The Algona Republican from Algona, Iowa on July 11, 1894 · Page 7
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The Algona Republican from Algona, Iowa · Page 7

Algona, Iowa
Issue Date:
Wednesday, July 11, 1894
Page 7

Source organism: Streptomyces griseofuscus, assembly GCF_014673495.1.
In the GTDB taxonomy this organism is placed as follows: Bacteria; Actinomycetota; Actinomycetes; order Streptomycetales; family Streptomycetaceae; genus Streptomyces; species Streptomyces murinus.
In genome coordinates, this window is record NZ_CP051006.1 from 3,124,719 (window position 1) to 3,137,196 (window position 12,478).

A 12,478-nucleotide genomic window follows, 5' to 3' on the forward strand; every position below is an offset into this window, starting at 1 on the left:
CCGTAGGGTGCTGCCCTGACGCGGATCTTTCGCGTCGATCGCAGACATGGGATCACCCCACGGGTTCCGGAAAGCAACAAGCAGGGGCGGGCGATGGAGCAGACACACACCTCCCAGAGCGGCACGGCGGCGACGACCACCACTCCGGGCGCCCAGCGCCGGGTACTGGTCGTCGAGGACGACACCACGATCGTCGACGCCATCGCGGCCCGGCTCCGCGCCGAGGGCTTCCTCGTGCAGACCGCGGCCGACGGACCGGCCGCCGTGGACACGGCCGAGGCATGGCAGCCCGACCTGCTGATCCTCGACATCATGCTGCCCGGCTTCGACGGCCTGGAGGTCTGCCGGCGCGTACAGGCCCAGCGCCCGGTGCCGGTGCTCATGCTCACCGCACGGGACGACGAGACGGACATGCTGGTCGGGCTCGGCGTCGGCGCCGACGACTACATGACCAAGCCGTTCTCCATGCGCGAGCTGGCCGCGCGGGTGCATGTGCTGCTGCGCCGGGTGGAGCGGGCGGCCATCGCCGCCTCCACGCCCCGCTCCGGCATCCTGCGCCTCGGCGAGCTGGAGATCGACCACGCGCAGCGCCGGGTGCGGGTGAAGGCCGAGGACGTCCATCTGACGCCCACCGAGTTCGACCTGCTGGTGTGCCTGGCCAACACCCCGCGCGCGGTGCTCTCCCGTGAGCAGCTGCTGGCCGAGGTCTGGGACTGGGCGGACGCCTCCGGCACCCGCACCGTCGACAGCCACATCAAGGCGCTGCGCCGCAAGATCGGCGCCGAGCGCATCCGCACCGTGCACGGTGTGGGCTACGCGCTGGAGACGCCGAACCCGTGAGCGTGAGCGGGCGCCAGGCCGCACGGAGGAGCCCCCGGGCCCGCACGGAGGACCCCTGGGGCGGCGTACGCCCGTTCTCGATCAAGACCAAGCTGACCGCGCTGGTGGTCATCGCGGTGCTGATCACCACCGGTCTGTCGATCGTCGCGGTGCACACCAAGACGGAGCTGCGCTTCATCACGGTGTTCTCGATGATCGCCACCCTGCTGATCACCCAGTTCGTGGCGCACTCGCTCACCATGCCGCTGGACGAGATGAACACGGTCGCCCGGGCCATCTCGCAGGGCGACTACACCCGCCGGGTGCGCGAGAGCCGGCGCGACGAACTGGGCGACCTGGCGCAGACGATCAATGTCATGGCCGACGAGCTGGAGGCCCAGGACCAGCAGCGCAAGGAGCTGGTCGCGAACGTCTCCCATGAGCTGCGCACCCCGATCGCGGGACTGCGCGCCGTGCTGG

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CON DENS A'flONS, fn6 tnoon ftiotea &,&& feet Jet Second. "PAiae t*. kites* is tfe6 fotte of a cft«6 ported iti tn« Boston papers. Aa bid lady tfrhosa «$«. hate shoifrn nft-. dimmed for 121 j-efttg won the prize at the fair laMy Md at Wilmington, Dol., for the b*st needle front. ' A ktfe fossil oyster shell * as recent!? fottfid at frewbern, N. C., which is eight iuehes lirtde, sixteen inches 'long ftttd Weighs feixtoen pounds. A Set of tenements near Chicago's a6# University, that had been known as the Petef Stumps flats, will hereafter be .knofttt as "The Homer," by order of their t»*aer, Mr. Stumps. Out in Mashonatand, South Africa, but«*J- is $3 a pound; jam and milk, $1.86 a tin; cheese, $8.60 a pound, and brandy has been Bold for $10.50 a bottle. ' And with this prospecting: is very poor, too gold being; discovered. there is a man in Aaheville, ft. C., *ath»d C, P. Bryson, *ho is sixty-three feats old and claims to be quite a youth yet, as hi* father is still living and very fcprighUy at ninety-three, fiis grandfather •Was 115 and his great-grandfather was 110. A prize of two guineas was offered by London Tid-Bits some time ago for the best definition of a kiss. -Some thousand answers were received, and the definition which won described a kiss as "an insipid »nd tasteless morsel, which becomes delicious and delectable in proportion as it is flavored tvith love." Emile Grainer, the French millionaire, Is credited with having done more than any other one man toward the development of the state of Wyoming. In the eight years he has lived there he has spent $4.00,000 in the work. His first winter's experience made him a rheumatic cripple for life. It is said that a gold brick swindle was perpetrated recently on a resident of Hampton Comers, Washington county, N. Y. The man loaned $6,000 on the brick, which was represented to be worth .?10,000. It was assayed by a member of the , pang, who the* victim supposed was the Vermont, state assayer. The real value of the brick was about $1. loVer, that fflveS of the maid Whose jgrftces, tho' fe», hftve hift bosom b*tr&?'d, But the poet, who sing* of d&me poterty'* A Thougrhtful Boy. Johnny—'-Why are you putting camphor on those furs?" Mamma—"To keep the moths out of tb*m," Johnny—"What will the moths do if they get into the furs?" * u Mamma—"Eot the hair off." Johnny—"Well, ssyhy didn't you put camphor on pa's head to Keep • the moths off of it?" Money will do almost anythihg. elp a woman to change her It will •ven help a woman to change her riauie. It is surprising how much w. 6" will take trom a rich uncle— if we can get it. 7 KNOWLEDGE Brings comfort and*improvement and' f tends to personal enjoyment when 'I rightly used. [ The 1 many, 1 who live better than others and enjoy life more, with less expenditure, by morq-- promptly adapting-the wprld's best products to the needs of physical being, will attest the value to health of the pure liquid laxative principles embraced in the remedy, Syrup of Figs, Its excellence i? due to its presenting in.the form most acceptable and pleas- an'i to the taste, the refreshing and truly beneficial properties of a perfect laxative; effectually cleansing the system,^ dispelling colds, headaches and levers and permanently curing constipation. It has given satisfaction to millions and met'with the approval of the medical profession, becau^o >it acts on the Kidneys, Liver and Bowels without weakening them and it is perfectly free from' every., objectionable substance, - Syr'up., qf Figs is,for sale by all drvg- gists in 60c aud$i bottles, but it is manufactured, byitUe^Caljforaift.-FJg $yrup Oo.only, whose name is printed on every package, also the name, Syrup of Figs, and being well, informed, you will »pt accept any substitute if offered. Ddseftes id 'bs chained in fee? arms, Behold hot stefn feature*, ho.* livid and Herbreattiis th6 tJpas. that wither! the Vale; Her garments hang loo*« round her skeleton form, And she frowns like the demon that fides oil the storm. If dropp'd thfo' a dottd from the fdaims of . the bieet, A gem of benevolence glows in the breast; Let poverty breathe on this gem of the heart, Alaa! it no lohgef Its light can impart. When touch'd by the tale of unvarnish'd distress, A hand is extended the sufferer to bless With Cold, empty fingers that purpose to blight, Lo 1 poverty comes, like the mildews of night. If science her treasure attempts to display, Where poverty holds her tyrannical sway, Her subjects are torn from the rapt'roua repartt, To labor condemned, while the mind is to fast. Tho' genius goes forth on the pinions of light, . With halos encircled, and brilliants bedight, If poverty's vapors aronnd him are oast, The vale of obscurity hides him at last. Avaunt, then, thou goblin; away from my path I I'm weary of drinking thy vials of wrath: Thy mists have extinguished the lights of , my soul, And my spirit revolts from thy further control. —JTOIA. L. DUMOHX. Conquering Knnr^y. For the benefit of those without ade- termination to succeed in life, let me quote from the letters of Longfellow written while in college to his parents: ^'Whatever I study, I ought to be engaged in with all my soul, for I will be eminently something. I am afraid you begin to think me rather chimerical in many of my ideas and that I am ambitious of becoming a rara avis in terrl But you must acknowledge the usefulness of aiming, high at something which! it is impossible, to overshoot, perhaps to reach." Wh-itever is undertaken in life should engage all the energies with a determination to eminently succeed. 'This spirit would kindle a desire to emulate the greatness of the noble characters that have adorned 'the' world. It is the purpose oi this organization; 'to bring rural homes into closer fellowship with these illustrious lives and teach "them j,tiie sequel of true success. I can recall no language more inspiring, or that more forcibly presents the road to success, a few stanzas'from "The Ladder of St. Augustine," by Longfellow: "We have not wings, we can not soar; But we have'f eet tp scale and climb By slow degrees, by more and more, The cloudy summits of our time. The mighty pyramids of stone That wedge-like cleave the desert airs, When nearer seen and better known, . Are but gig antic nights of stairs. "The distant mountains, that up'fear Their solid bastions to the skies, Are crossed by pathways, that appear As we to higher levels rise. "The bights by, great men reached and kept Were not attained by sudden flight, But they, while their companions slept, Were toiling .upward in the.night," —Farmers' Review. soaae kiad oi j&resertes &to& it with the piece sliced off. Nowc6 the cakes into inilk, to #et moist, a put them on a sheet-iron pan. Mak§ ft glazing of ibe Whites of three ftnd three table&pbbnfuta of powder®& sugar; spread it over the cakes, ftttt bake them once more in a very modef 4 ate oven, until nice and yellow. TheiS cakes are called "glazed coffee-bread. 1 ' -Ex. r OJUXQK MARMALADE.—Take twelve Seville oranges and four lemons; peel the oranges and lemons as thin as p68 i sible, as not one particle of white pitfa must be put in or the marmalade will be bitter. These strips of orange and lemon peel must be in. neat little pieces—not ahreda, but not Jong lengths. Remove all the pips and skin from the oranges, and with a knife cut them in rounds on a plate. Do not lose one drop of the juice. Weigh the peel and fruit together, and press out the juice and pulp of the lemons; to each pound of fruit allow three pints of boiling water, set ofl the fire to boil till the skin can be easily pierced with a fork, then put in the sugar, two pounds to each pound oi fruit. Stir constantly until the marmalade is finished. It will possibly take half an hour after the sugar is dissolved, but must be kept boiling until it jellies. Drop a little from the spoon on a quite cold plate; when it can be lifted up from the plate with the finger, take it from the fire at once, and pour into dry pots, cover 4 while hwt and store in a cool dry place. —Farm and Home. 1KB WILL MfllL A flne J'an<?l Picture, ent>ttea "MEDITATION " to e?oUange for AO knvife Wop cut from Lion Cgffee nu<l u a-coat stftrnp to pontage, Write for Use of our other BUB premiums, lm>iud. )n# (xioks, a kaife, game, eto „ WOQkSON SfHCfi CO., W BiH-on ftt,, (por.Bnq, OHIO, Patents, Trade-Marks, ffttentabiuty ot « | WftoFHow( mwmw, ISuergy of Germs. . ' It is rather singular that, whereas the drying of material laden with bacteria usually acts as a disinfectant, it does not seem to do so to any great extent with consumption germs. Commenting upon the fact; Popular Science News say K The probable explanation of this lies in. the fact that the bacillus tuberculosis Koch is spore bearing. These spores to'w'as seeds. To dry up a fie!4 of wheat would completely kill the crop, but to dry the ripened grain preserves it. Until very lately the spirillum of Asiatic oholrea was considered exceedingly susceptible to desiccation. All the early reports asserted that when once dried they became powerless for ill. A French physician called Doyon has lately been experimenting- in this di.! rection, He finds that, whereas a pure I culture of cholera germs dried in ordinary air is completely sterilized, one dried in an exsiccator, where the air is, kept perfectly dry witlx sulphuric acid, retains H virulence toy a lonjy ti»e, Jt even resists the bacteria ae> dal influence of such, substances as sulphuric acid ft nd oil of mustay4 when. 90 dried, Cholera gepjne, eon. traryto tbe pwWic idea tbein, are among fl) Of $»y yet discovered, Ord.ln»vy egav will kill ey,ery gewn jn' & ew in about is jninutee, and w§ter,^re to Its own volume of rgd oy wine, will reader tkepj bavwlegs, r^asQj) these substances are not » Sifle agaJBSt their action in the sy b !?9^»8e we ppssesg np iwa»6 of A BKKF vs. POJIK DIET.—In summer or warm climates no doubt beef is a more desirable diet than pork, and in recent times it is cheaper. It is not, however, so well understopd that the beef has much greater value tp tbpse whp need muscular strength. A'n illustration of this kind is given in the Live Stock Journal. A contractor in a frontier settlement had forty men in his employ. He fed them for sixty days on a diet containing beef and then had them carry a piece of timber some distance. He then provided pork for the tables instead of beef for the same period and without intimating his Object, desired the same men again to remove the timber. After repeated efforts it was found that ' the men could not even lift the piece of timber. The chief difficulty in the way of its use by farmers is that beef is not so easily provided for ^summer use, while pork may be kept indefinitely if properly cured.—Ex. • • LITTLK HoKNs.—Take two pints and a half of floxir, three eggs, one gill of cream, one ounce of yeast dissolved in milk, a quarter of a pound of butter and a pinch, of salt. Mix and .beat vigorously with a large spoon. Set to rise. Then transfer the dough to a baking-board, dust over with flomv and roll out to a thin • sheet. Cut it into squares as big aa the palm of your hand by means of ,a cake .wheel. Roll up the squares cross-cornered, bend them so as to form a half-moon, set them to rise a second time, and then bake them light brown on a buttered sheet iron baking-pan. You may also fillthe horns with the following mixture: -Blanch and pound to a paste two ounces of almonds, to which add two-ounces of well washed currants, one ounce and a half of sugar, half a teaspoonful af cinnamon, and the juice of half a lemon. Spread the mixture over the squares of dough be- j fore rolling them up.—Ex, • SUBSTANCE UN THE BAB-OB NOSE.— Children^very often put such things as peas, beads or cherry stones into their noses or ears, : If they have only just put the substance inside the nose or ear, it is easy to remove it, but should it be pushed tightly in there is always a good deal of difficulty in getting it out, and it is very unwise to attempt it, as specially shaped instruments may be necessary, and even, chloroform may have to be .administered. Every unsuccessful attempt pushes the (substance farther in and increases the risk and 'trouble in finally removing it. 'When anything gets into the ear turn the head on one side, with that ear undermost, and if a few gentle taps on the head do not dislodge the body dp not make any further efforts, but take the child to a dpctor, _ Illinois has 1.130 convicts, eighty- six por cent of whom are tinde^ forty years of agrc. A Dutch paper publishes the tollotfr- i*i£ ad from p, disconsolate wife: 'Arlolphus -Return to your Matilda. The piano has b?en sold." The "Devil's Looking Glass" is a smooth Kin-no formation, 100 feet tt'Sdfi, and rising 200 feet ont of the Solachncky river in Tennessee. Thirty-five years ago Mrs. Milton Stevenson of Georgetown, Ky., rah a piece of broken glass into her hand. The other day the glass was taken out at the elbow. The walking Icai insect is a curious example of tropical life, allied to the locust, which so resembles a leaf that the closest scrutiny generally fails to detect the imposture. In the annual parade of truck horses held iu London there word two gigantic horses, each measuring eighteen handsM,hat is, standing 1 just six feet high at the shoulders- ami weighing at least a ton. Nelson's old battle ship, the Foud* toyanfc, is being exhibited at various ports in Great Britain. It is said that every timber of the old ship is as Bound to-day as when sho was launched, a hundred yeavs ago. Last year more than 3.000 car loads of beans, mostly Lima, were shipped from Ventura county, California. Merchantable beans on one ranch were raised at the rate of 1,000 pounds per acre, the entire product being 100 car loads'. The cocoa palm is the most useful tree on earth. The nuts furnish water, food, milk and wine, .and the buds a good substitute for 'cabbage. The shells, utensils, and the fiber clothing and textile fabrics, its juices ink, and its leaves pens and paper. The substitution of camel's hair, cotton, paint and chemicals for leather in machinery belting is said to be meeting with some success by manufacturer's who have examined into the matter, it is an English invention, and the material is claimed to be stronger-thau any other belting, more durable, more efficient and' as low- priced. A Hanoverian botanist, named Wehmer, j s reported to have discovered a microbe in the atmosphere, pure cultures; of which will convert sugar into an acid identical with that of the lemon. This discovery is expected to revolutionize the citric acid industry and injure tlie lemon growers. Eleven parts of sugar by the new process, with very little effort, are said to g-ive six parts of acid. . Admitted to be the fittest f>fejK afatiofi of the kittd in the market Makes the best and most tvholesome bread, cake, and biscuit* A hundred thousand unsolicited testimonials to this effect are received annually by its manufacturers. Its sale is greater than that of all other baking powders combined. ABSOLUTELY PURE. ROYAL BAKING POWDER CO., 106 WALL ST., NEW-YORK. I I I I I I I I I I I I I I I I I I I I I I I I I Asking the Impossible. Mistress—"Our stylo of living is very simple. For breakfast, at this season, -we usually have buckwheat cakes and—" New Girl—"And I'm to bake 'em as fast as you want ; em?" '•Certainly.' 1 "Is any of your children boys?" "One i* a boy. 1 ' "Healthy i" "Yes. indeed." "1 don't want the place. Good-day, mum." Headache Powders. ' The habit of taking- "headache powders 11 is increasing to an alarming extent among; a great number of women throughout the country. These powders, as their name indicates, are claimed by the manufacturers to be a positive and speedy cure for any form of headache. In many cases their chief ingredient is morphine, opium, „ . i cocaine or some Mountain. other equally injurious druff having Oneof^the largest signs ever painted | a tendency to deaden pain. The habit of taking them is easily formed, but almost impossible to shake off. Women usually commence taking them to relieve a raging 1 headache and, finding it successful, soon resort to the powder to alleviate ' CONVERSATIONAL WAIFS. "These g'ii-ls that marry foreigners ^pug-lit to be very care..t'ul.' -1 "Well, as •a general rule they examine the titles 'pretty closely." ; ' I^ig'ff—Chestei-raeacl is a very g-entle- 'manly fellow. Fogg—You may well say that. I liave .known him to purposely rnn into people on the sidewalk in order to say something polite and pleasing-. Bertha—Sometimes you appear really manly, and sometimes you are absolutely effeminate. How do you account for it? Hai-old—I suppose it is hereditary. Half my ancestors were males and the other half females. ."You are indeed kind to me," said the bore, laug-tiishingly, "but, Ethel, 1 would rather have you sincere than kind." "And I, on the contrary," said the commousense girl, earnestly, "would rather be kind than disaoree- able." ° Is seen by visitors, to Lookout mountain. The ascent up this historic old mountain is made by an incline railway. Open observation cars are iised, and the trip to Lookout point, 2,100 feet above sea made-in six minutes. Just at the foot of this incline the laboratory of the Chattanooga Medicine Co. is located. The roof of this buildine shows a sign 175 feet long and forty feet wide that reads "Mo- Elree's Wine of Cardui for Women. 1 ' Some of the letters are twenty feet long and can be read from the cars •while riding all the way up the mountain. No visitor comes to Lookout mountain without having ; "Wine of .Cardui" firmly impressed'on their memory. The Chattanooga Medicine Company also make Thedford's Black- Draught, and have an immense laboratory containing more than- one-half acre of floor space, . : A- difficult place to keep one's balance is at the bank. WHY W« SAT/I- BWTBJI,— There is a general impressjonthat- we 'salt butter to keep it, and perhaps in certain ways, it might be true, but the fact is, salt hf*s no keeping entities in pure butter. If salt kept gutter then you wouW find some well kept butter in the market, but the fact is, ,tl*e very ppqr§st butter has abput twe ounces to ofte ounce, pf salt, whwh.ealt j 9 pu t m to Q9ver up ti^e pqqr flavor,' jf j s given a s, taste which (Jsfcr&etis fjrpm $ie flavor Qt$JQ fouler, AkLyo,u. can 4o foy keeping- buttep i$ t*> P9ve.v eq,eh li$tle globule witb ft mm <?* sal*. , JtewJ Ifllo Pepper 'ftnd; the jujge, gf 'the remains very ym&ft^w '"Mr. Silverback, who are you supporting- in this. campaign?" Mr. Silverback— My son-in-law, sir. "Well — oh; — 1 didn't know he was a candidate," Mr. Silverback— Possibly, not, sir, possibly not; but 1 have to support him all the same. "Then, when you hare finished your lecture," said the professor of elocu- tipn and deportment to young Dulle, "bow gracefully, and leave the platform on tiptoe." "Why on . tiptoe?" queried Dulle. "So as not to wake the audience," replied the professor, Auntie— [lo\v very industrious you ave, I Joye to sue little boys studying at Jipme. Little Johnny — Yes' in f always learn all my lessons at home, Aunfiie— That'/,' exactly what all chil- dre_Q#l]ouUl do. Little Johnny— Ves'm, It gives us more time to liave fun at schppl, AMONG THE 'ASIATICS, i •"•••-—••" ' - »w~ Artisans OR the imp'erial buildings' at Pekin having orgamV-ed »j strike, the »raperor had the leaders strangled, anrtj^e move uealoiisfoUowei's exiled, snathe dispatch naively adds, "the 6trjl?o uollapsecl," r £\\& mikado Pf Japan Avas recently with a tai»e b»aj-, wliiuh a great fondness for the wiqk^r work furaitui-e ip the palwcc!, M\®y chewing off the legs ot fgur qhft^ jind tvyjngto c3ie\v the mikado's, Jeg' Jjy way Q f variety, the bear was* °h(|||$d up and his teeth wereVillsd, ^O^e js gumiuina- it ou miU? and ' An Echo from the World's Fair. The Lake Shore Eoutelias recently gotten out a very handsome litho- water color of the "Exposition Flyer," the famous twenty hour train, in ser' vice between New York and Chicago during, the fair. Among the many wonderful achievements of the Columbian year this train — which was the fastest long distance train ever run — holds a prominent place, and to anyone interested in the subject the picture is well worth framing. Ten centB in stamps or silver sent to C. K. Wilber, West. Pass. Agt, Chicago, will secure one. A political pointer — the nose of the candidate. . _ _______ \'ou Don't Have to go 3,000 miles to reach the land of the prune. The irrigated lands of Idaho along- the line of the Union Pa.cific system are capable of producing the class of fruit seen in the Idaho Exhibit at the World's Fair. Why! by stopping- in Idahp you'll save enough ,on your fare and freight to make the iirst payment on your farm. Investigate. . . Advertising matter sent on application. Address E. L. Lomax, G. P. & T. A., Omaha, Neb. • When the wheelmen toil not, neither do tljey spin. Wabasti to Toronto. l*'or the meeting of the Baptist Young People's Union or America, July 19th to 22nd, bhortest and best route, elegant tourist sleeping cars from Chicago to Toronto, berths only $1,30. For further information call on or .address HOKA.CE SKKW, Commercial Agent, Wabash By,, S20 4th St., Des Moines, Iowa. i he dealer who assorts (fls apples gives good measure is sure of heaven. H and H. Will olean silica, Woolen Goods. Ribbons, Curtains Btid Ourpets, Unoqualed ior olennlog house, 'kn> Ing moths und rejioyutlnKgceitse spow. 1'rlee l$o, 3 cuitca for 2oCt For saTe everywhere. Address U. $ U., Des Molues, IOWA. If |he devil bad to work without » mask he would never leave the pit, any little pain or'ache they may be sub* jected to, and linaily, like the morphine or opium fiend, get into the habit of taking them regularly, imagining that they are in pain if they happen to miss their regular dose. • And now the pretty laughing girls, With plump and handsome figures, Go to the park, sit on the grass, And come back full of cniggers. There is always room at the bottom. A BAD WRECK —of the constitution may follow in the track of a disordered system. Dr. Pierce's Golden Medical Discoveryjwevents and CURES all liver and kidney Diseases. It rouses the liver to healthy'action, purifies the blood and allays congestion of the kidneys. GEO. W. SWEBNKT, ESQ., of Haudentawn, Pa., says: "I was lor years hardly able to go about:. I suffered from •Jlverahd kidney troub- lo, six different Doctor* treated me during- that time but could do mo no good. 1 give your "Medical Discovery" the praise for my cure. Then, too, my; wife bad a bad case of Asthma which was cured by tho use of thai' wonderful blood-purifier." >. s 1 ««. G. W. SWBENBY. PIERCER-CURE OR HIONEY KETURNEIK ', J Uli *V m: •«M| ^ U P9 tfii fml m tWQ t;pv» ., Wurratitod to euro or tmnu<,v refunded. ASS rmfgMKM-jt, Price 15 oe<ns, ' * A baldheaded man 1S never thoroughly contented during fly time, ~ Send J0c i'6r eyery lady needs Diva tuai'd. NotlrugM-, no fraud] it. UJFlES EMFORITO, St. Louis, Mo. THRESHEKS •1OULK 8. ,„ Haven port, low'u. . Hor»« Vowei-a, SoU Feeders, Bto. SOX8, .".., Catajogno h'ree. t v: ?! i" >t ft! V <$ ''$ .» ff, ig !& 1 & :$ *i$. RICE 50 CENTS. ALL DRUGGISTS ... — Mm*. A. RUPPERT.C E. 14th 6 WELL MACHINERY Illustrated ca City Engine * IMS W«l», Successors *2 Pe <* Mff.qq,, wri^AT^isiasi^ssf' TOURIST «wr «VM»VfE#iMf/W^*« P* B«T« bfl»n tw^d «nd - - ~ ««W? rf «P« »lpvejy ov<?l pJT Ofll9i lf»U's Cftt Is taken internally, rvU Cure Pripe, 75c, brought d foi' an »nooye tiouge, yet no- , Q<ll»bt, ts ttlW»ya CoJ4 W\c\e <$ >-y J^ of in city PISO'S CURL CON SUI'i